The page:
A CSIRO study, Quantifying extinction risk estimated that climate change would increase the rate of losses about fivefold, with 10 birds and seven mammals becoming extinct in the next 20 years “without purposeful intervention”.
Assistant director of the Australian Research Council Centre of Excellence for Coral Reef Studies Alana Grech said climate change is the “leading cause of decline” for the Great Barrier Reef and the legislation should be changed to mitigate its impacts.
The Commonwealth government’s Great Barrier Reef Outlook Report for 2019 showed “the ecosystem is still deteriorating” and found global warming to be the greatest threat to the reef, Associate Professor Grech said.
A recent survey of the World Heritage listed coral ecosystem by the Centre of Excellence found that more than 60 per cent of the reef ecosystem had suffered in a bleaching event caused by global warming earlier this year. Mass bleachings did not occur before the mid-1990s, but this year’s event was the third and most widespread of three in the past five years.
The current trajectory of global warming, dependent on increasing international emissions reduction, is 2 degrees by 2050 – a level which the Intergovernmental Panel on Climate Change predicts will lead to decline in more than 90 per cent of coral reefs.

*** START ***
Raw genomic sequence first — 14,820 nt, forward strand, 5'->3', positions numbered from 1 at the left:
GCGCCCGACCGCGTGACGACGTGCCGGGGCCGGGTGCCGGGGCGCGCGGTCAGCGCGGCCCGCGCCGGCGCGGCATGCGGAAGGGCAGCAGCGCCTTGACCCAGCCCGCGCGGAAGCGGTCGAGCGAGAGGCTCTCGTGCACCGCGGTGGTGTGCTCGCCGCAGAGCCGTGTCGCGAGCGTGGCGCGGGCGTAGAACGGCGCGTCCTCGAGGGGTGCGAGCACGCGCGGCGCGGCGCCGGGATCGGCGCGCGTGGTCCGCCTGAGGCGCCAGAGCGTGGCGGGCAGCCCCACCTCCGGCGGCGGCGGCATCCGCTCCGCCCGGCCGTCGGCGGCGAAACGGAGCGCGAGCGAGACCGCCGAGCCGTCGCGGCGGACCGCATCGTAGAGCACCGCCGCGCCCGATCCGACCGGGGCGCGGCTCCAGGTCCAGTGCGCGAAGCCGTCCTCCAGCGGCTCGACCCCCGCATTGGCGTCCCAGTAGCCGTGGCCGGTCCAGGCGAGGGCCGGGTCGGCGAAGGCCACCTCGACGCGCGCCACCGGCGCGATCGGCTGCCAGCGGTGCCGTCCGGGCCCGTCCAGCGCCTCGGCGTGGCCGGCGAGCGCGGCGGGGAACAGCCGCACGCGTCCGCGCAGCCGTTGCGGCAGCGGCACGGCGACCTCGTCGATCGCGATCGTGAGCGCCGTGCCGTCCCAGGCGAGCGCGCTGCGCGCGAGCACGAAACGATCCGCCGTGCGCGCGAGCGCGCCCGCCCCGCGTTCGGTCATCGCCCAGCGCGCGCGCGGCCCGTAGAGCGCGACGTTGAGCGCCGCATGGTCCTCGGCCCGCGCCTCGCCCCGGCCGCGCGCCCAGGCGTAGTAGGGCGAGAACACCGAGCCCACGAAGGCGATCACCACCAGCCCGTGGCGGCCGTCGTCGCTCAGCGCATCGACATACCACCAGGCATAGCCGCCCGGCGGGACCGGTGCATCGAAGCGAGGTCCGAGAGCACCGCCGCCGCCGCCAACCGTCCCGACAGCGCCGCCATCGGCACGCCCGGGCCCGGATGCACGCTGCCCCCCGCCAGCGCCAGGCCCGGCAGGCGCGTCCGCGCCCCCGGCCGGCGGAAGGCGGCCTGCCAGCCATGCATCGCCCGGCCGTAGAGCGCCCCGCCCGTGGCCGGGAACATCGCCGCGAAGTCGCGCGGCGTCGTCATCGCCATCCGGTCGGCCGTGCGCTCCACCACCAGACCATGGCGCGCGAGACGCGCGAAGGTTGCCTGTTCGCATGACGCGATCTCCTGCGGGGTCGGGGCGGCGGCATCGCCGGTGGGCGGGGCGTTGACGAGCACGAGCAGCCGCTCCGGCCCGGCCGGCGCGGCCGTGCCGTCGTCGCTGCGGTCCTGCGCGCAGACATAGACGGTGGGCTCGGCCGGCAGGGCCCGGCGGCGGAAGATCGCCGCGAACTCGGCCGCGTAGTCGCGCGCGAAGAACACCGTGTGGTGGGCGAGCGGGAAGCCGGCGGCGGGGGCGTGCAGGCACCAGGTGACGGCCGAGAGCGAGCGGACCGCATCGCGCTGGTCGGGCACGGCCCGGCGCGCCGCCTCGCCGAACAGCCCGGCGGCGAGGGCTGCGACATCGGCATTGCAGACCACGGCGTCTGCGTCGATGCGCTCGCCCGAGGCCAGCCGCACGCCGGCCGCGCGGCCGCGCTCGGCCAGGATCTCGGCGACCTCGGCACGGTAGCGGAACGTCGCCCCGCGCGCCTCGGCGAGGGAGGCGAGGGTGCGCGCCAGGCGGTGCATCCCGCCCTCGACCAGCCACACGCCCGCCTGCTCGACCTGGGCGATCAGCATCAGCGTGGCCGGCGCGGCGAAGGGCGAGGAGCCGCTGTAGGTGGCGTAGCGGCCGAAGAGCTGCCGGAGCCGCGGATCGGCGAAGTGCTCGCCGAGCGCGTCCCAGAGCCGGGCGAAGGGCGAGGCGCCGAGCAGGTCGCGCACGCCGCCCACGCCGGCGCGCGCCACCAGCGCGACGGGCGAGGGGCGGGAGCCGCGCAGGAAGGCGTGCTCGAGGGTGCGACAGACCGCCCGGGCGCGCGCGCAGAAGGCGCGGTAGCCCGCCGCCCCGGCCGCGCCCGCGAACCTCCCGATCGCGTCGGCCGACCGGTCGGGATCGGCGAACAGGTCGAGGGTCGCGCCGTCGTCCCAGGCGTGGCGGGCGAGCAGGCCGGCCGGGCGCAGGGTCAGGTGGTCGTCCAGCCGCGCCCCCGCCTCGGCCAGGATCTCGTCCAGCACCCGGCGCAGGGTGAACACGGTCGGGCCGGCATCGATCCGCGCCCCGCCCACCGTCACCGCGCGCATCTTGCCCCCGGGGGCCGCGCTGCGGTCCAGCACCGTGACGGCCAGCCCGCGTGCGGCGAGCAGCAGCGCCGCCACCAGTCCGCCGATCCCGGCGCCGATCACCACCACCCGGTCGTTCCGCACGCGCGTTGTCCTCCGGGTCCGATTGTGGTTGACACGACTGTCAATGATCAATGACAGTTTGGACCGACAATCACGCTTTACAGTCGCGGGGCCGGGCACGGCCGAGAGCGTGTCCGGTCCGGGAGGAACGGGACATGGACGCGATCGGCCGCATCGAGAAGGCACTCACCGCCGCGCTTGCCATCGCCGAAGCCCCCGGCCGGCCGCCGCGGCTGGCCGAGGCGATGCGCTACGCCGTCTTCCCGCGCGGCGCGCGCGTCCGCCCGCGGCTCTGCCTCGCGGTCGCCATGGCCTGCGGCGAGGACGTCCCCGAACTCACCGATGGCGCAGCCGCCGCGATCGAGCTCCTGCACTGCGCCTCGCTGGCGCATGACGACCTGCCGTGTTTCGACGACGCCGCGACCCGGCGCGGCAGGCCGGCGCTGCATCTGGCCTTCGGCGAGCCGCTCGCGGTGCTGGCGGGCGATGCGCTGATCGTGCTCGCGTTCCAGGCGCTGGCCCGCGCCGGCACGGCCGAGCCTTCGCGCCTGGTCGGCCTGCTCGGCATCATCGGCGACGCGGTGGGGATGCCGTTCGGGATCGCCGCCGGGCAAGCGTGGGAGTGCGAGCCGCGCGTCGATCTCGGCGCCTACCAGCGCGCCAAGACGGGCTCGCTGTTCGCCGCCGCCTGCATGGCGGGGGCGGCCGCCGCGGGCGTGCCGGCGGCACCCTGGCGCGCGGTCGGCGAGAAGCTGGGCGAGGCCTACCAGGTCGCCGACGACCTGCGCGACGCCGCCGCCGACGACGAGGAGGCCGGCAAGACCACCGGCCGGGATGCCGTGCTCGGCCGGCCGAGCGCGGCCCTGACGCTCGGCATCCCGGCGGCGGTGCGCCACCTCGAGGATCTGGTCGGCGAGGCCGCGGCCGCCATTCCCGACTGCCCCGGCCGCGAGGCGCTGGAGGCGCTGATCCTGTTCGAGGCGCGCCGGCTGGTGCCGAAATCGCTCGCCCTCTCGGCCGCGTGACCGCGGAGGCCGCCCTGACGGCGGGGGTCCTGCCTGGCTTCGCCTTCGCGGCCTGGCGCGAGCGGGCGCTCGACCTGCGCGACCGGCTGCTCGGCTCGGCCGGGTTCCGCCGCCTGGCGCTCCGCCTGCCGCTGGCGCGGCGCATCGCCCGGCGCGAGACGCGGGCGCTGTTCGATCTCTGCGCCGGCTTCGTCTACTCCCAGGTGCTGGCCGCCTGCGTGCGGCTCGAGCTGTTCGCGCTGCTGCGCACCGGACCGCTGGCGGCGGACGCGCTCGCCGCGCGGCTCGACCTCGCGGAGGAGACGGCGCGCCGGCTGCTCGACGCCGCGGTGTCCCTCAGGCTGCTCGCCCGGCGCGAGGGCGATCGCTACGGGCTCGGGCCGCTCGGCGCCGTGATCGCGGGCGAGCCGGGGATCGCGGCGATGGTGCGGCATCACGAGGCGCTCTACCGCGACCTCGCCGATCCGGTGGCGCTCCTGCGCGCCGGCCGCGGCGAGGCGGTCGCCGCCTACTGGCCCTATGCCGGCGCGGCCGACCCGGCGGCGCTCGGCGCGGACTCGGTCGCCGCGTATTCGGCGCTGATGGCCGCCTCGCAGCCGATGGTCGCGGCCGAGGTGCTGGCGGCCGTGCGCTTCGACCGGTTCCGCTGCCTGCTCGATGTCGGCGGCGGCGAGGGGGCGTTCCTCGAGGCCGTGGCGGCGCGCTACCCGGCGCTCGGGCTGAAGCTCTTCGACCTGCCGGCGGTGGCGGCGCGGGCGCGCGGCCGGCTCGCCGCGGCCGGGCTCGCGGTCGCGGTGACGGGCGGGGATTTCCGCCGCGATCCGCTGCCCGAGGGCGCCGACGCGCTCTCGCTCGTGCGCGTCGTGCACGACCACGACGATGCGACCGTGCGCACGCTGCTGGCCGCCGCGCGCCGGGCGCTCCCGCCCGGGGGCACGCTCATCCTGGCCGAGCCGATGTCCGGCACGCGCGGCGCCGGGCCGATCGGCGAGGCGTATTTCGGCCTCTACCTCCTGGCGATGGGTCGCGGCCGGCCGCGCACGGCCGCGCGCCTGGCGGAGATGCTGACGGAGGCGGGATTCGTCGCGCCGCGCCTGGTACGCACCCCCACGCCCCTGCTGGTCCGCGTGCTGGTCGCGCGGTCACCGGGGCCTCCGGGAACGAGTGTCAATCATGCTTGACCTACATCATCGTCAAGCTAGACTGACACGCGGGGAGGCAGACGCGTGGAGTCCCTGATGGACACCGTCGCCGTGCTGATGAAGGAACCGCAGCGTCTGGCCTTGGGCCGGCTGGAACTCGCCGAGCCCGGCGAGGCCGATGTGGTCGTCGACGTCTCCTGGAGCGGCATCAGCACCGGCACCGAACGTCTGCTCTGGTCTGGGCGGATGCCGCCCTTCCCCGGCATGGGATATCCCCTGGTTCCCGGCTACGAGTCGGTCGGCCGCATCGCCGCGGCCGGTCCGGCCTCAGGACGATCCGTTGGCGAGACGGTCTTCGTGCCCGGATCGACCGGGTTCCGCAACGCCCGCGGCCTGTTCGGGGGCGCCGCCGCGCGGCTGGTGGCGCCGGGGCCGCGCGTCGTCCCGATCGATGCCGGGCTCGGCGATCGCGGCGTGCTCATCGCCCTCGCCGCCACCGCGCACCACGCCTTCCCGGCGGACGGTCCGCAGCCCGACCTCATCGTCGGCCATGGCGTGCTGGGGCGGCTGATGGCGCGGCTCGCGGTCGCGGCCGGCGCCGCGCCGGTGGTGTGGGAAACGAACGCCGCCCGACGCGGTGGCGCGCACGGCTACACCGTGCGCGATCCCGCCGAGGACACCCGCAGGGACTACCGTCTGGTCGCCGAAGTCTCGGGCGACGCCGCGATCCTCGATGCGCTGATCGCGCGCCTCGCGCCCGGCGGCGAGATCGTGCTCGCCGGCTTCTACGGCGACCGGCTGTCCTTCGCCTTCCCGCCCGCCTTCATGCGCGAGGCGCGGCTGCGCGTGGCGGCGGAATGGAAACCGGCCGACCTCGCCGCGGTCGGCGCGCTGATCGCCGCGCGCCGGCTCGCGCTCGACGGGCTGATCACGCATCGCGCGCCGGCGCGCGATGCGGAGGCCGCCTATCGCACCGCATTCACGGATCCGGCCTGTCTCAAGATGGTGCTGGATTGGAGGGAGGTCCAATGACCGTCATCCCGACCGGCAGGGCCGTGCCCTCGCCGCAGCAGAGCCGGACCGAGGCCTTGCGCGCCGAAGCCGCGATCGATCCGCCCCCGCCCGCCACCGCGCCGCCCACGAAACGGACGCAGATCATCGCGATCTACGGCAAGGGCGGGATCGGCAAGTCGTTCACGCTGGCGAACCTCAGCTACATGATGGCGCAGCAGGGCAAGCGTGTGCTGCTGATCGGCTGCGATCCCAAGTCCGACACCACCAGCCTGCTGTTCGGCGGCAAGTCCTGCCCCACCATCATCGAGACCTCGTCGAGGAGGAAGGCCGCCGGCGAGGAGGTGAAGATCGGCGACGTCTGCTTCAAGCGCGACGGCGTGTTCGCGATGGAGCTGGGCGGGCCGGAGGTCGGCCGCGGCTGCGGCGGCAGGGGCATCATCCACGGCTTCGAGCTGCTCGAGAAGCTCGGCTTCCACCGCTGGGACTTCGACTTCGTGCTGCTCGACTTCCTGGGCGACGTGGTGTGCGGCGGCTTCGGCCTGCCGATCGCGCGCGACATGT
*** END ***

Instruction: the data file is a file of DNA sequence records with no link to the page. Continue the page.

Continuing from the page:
Professor Hughes, a climate scientist and biologist at Macquarie University, said “climate change should be compulsory in the legislation” and the laws should force the federal Environment Minister to fund action plans that prevent species becoming extinct, or to help them recover from reduced populations including translocating vulnerable populations and captive breeding.
Australian Conservation Foundation policy co-ordinator James Trezise said the federal government should follow the lead of state governments which have set standards for how emissions-intensive projects are approved “like in Western Australia with mandatory emissions offsets”.
“We are advocating for a climate trigger to be inserted into the laws, which compels the minister to account for the impact of climate change from major projects,” Mr Trezise said.
Greens senator Sarah Hanson-Young has introduced to the Senate a private members bill, dubbed the Climate Trigger. It would force projects with carbon emission and climate impacts to gain approval under the EPBC Act.
A submission on the Climate Trigger bill from the federal Energy Department said the EPBC Act is not the “most appropriate mechanism to drive emissions reductions or ensure fulfilment of Australia’s international obligations” and argued it would create unnecessary duplication for project approvals.
The Act is currently under review by former chair of the Australian Consumer and Competition Commission, Graeme Samuel, who is due to complete his report for Environment Minister Sussan Ley later this month. A spokesperson for the minister said the “government will respond in due course”.
Mike is the climate and energy correspondent for The Age and The Sydney Morning Herald.